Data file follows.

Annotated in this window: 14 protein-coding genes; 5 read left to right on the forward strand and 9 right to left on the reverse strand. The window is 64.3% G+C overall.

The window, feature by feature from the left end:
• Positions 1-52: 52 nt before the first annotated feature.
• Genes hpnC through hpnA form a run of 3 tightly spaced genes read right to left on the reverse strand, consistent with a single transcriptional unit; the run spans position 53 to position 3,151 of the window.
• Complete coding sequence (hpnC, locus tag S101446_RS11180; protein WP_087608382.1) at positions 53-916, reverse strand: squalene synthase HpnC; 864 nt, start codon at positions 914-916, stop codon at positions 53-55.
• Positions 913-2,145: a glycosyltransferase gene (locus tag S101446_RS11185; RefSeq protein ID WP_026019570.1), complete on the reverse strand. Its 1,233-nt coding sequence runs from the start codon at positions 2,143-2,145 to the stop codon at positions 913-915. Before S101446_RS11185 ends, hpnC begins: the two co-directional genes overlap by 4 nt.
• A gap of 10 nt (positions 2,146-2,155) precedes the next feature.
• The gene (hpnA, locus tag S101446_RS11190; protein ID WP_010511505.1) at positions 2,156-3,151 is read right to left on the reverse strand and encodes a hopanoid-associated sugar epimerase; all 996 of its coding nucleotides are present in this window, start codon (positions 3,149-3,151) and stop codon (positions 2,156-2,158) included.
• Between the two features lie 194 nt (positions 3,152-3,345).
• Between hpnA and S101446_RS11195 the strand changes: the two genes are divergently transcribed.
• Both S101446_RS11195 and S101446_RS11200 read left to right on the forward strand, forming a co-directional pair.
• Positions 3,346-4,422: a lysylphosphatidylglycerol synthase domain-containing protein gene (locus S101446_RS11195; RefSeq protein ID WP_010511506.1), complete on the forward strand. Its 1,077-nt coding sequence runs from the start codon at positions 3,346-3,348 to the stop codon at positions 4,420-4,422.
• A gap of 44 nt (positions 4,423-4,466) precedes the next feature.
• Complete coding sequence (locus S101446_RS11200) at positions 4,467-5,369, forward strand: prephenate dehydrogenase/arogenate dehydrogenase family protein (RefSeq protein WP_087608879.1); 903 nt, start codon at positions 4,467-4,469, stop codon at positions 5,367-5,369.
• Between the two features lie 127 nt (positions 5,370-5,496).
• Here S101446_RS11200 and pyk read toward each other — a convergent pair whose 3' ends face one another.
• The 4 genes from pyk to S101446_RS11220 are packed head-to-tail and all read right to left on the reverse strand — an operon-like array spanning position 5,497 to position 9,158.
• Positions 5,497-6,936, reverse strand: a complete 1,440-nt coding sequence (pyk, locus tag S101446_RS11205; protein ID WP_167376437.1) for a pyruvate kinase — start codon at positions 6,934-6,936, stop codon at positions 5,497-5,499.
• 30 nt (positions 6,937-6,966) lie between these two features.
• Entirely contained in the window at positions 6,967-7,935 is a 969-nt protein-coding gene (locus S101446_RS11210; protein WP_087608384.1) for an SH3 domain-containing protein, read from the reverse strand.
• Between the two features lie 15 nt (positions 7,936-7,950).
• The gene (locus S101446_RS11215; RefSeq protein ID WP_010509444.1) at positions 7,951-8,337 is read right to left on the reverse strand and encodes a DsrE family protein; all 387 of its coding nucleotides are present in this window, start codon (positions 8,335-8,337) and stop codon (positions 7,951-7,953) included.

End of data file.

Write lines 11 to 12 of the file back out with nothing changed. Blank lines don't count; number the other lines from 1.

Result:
• Both S101446_RS11195 and S101446_RS11200 read left to right on the forward strand, forming a co-directional pair.
• Positions 3,346-4,422: a lysylphosphatidylglycerol synthase domain-containing protein gene (locus S101446_RS11195; RefSeq protein ID WP_010511506.1), complete on the forward strand. Its 1,077-nt coding sequence runs from the start codon at positions 3,346-3,348 to the stop codon at positions 4,420-4,422.